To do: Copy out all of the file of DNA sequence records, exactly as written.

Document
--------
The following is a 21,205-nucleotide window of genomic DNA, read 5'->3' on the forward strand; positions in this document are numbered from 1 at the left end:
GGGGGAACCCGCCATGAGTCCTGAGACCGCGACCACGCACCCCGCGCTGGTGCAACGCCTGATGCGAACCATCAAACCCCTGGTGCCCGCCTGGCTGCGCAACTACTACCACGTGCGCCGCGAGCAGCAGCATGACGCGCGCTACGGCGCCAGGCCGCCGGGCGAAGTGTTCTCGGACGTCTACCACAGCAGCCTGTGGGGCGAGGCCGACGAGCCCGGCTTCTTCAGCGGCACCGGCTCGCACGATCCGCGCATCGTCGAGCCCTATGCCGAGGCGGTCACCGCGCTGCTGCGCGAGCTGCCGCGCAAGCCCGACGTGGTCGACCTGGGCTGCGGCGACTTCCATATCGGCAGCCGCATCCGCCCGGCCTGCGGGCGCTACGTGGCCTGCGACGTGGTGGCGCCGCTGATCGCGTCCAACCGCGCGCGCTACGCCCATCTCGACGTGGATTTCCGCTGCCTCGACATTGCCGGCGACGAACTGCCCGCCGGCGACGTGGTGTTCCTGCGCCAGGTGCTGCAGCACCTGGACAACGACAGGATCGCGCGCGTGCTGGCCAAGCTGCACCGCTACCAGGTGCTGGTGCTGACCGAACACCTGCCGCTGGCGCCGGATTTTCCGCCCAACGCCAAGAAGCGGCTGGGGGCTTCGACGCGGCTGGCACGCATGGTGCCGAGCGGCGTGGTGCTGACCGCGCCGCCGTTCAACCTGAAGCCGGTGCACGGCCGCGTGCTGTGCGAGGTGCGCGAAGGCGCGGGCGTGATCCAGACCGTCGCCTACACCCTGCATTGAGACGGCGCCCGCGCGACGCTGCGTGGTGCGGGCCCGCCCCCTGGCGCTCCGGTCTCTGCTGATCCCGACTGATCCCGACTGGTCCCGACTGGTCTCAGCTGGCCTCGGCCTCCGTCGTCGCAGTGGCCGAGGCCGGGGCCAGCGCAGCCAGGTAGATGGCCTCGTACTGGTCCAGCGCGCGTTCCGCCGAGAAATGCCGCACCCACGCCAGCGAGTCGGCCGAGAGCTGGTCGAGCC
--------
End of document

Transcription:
The following is a 21,205-nucleotide window of genomic DNA, read 5'->3' on the forward strand; positions in this document are numbered from 1 at the left end:
GGGGGAACCCGCCATGAGTCCTGAGACCGCGACCACGCACCCCGCGCTGGTGCAACGCCTGATGCGAACCATCAAACCCCTGGTGCCCGCCTGGCTGCGCAACTACTACCACGTGCGCCGCGAGCAGCAGCATGACGCGCGCTACGGCGCCAGGCCGCCGGGCGAAGTGTTCTCGGACGTCTACCACAGCAGCCTGTGGGGCGAGGCCGACGAGCCCGGCTTCTTCAGCGGCACCGGCTCGCACGATCCGCGCATCGTCGAGCCCTATGCCGAGGCGGTCACCGCGCTGCTGCGCGAGCTGCCGCGCAAGCCCGACGTGGTCGACCTGGGCTGCGGCGACTTCCATATCGGCAGCCGCATCCGCCCGGCCTGCGGGCGCTACGTGGCCTGCGACGTGGTGGCGCCGCTGATCGCGTCCAACCGCGCGCGCTACGCCCATCTCGACGTGGATTTCCGCTGCCTCGACATTGCCGGCGACGAACTGCCCGCCGGCGACGTGGTGTTCCTGCGCCAGGTGCTGCAGCACCTGGACAACGACAGGATCGCGCGCGTGCTGGCCAAGCTGCACCGCTACCAGGTGCTGGTGCTGACCGAACACCTGCCGCTGGCGCCGGATTTTCCGCCCAACGCCAAGAAGCGGCTGGGGGCTTCGACGCGGCTGGCACGCATGGTGCCGAGCGGCGTGGTGCTGACCGCGCCGCCGTTCAACCTGAAGCCGGTGCACGGCCGCGTGCTGTGCGAGGTGCGCGAAGGCGCGGGCGTGATCCAGACCGTCGCCTACACCCTGCATTGAGACGGCGCCCGCGCGACGCTGCGTGGTGCGGGCCCGCCCCCTGGCGCTCCGGTCTCTGCTGATCCCGACTGATCCCGACTGGTCCCGACTGGTCTCAGCTGGCCTCGGCCTCCGTCGTCGCAGTGGCCGAGGCCGGGGCCAGCGCAGCCAGGTAGATGGCCTCGTACTGGTCCAGCGCGCGTTCCGCCGAGAAATGCCGCACCCACGCCAGCGAGTCGGCCGAGAGCTGGTCGAGCC